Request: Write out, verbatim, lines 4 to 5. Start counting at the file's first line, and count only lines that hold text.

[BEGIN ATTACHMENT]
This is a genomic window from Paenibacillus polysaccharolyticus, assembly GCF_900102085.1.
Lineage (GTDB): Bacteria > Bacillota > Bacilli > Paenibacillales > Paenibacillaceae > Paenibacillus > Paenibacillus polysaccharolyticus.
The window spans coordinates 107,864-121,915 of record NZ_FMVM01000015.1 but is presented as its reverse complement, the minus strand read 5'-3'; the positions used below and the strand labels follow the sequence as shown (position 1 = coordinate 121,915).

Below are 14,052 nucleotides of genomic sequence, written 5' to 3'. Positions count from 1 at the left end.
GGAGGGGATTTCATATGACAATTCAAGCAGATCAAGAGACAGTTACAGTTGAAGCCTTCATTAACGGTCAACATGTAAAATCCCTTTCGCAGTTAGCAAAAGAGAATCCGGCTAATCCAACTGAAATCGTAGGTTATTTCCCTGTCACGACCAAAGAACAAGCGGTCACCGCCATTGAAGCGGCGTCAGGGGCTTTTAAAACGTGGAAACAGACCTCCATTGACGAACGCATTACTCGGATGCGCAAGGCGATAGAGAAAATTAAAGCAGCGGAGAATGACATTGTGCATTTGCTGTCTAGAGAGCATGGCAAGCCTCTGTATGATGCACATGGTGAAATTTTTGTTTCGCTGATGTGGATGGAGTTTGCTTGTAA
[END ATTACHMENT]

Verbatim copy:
Below are 14,052 nucleotides of genomic sequence, written 5' to 3'. Positions count from 1 at the left end.
GGAGGGGATTTCATATGACAATTCAAGCAGATCAAGAGACAGTTACAGTTGAAGCCTTCATTAACGGTCAACATGTAAAATCCCTTTCGCAGTTAGCAAAAGAGAATCCGGCTAATCCAACTGAAATCGTAGGTTATTTCCCTGTCACGACCAAAGAACAAGCGGTCACCGCCATTGAAGCGGCGTCAGGGGCTTTTAAAACGTGGAAACAGACCTCCATTGACGAACGCATTACTCGGATGCGCAAGGCGATAGAGAAAATTAAAGCAGCGGAGAATGACATTGTGCATTTGCTGTCTAGAGAGCATGGCAAGCCTCTGTATGATGCACATGGTGAAATTTTTGTTTCGCTGATGTGGATGGAGTTTGCTTGTAA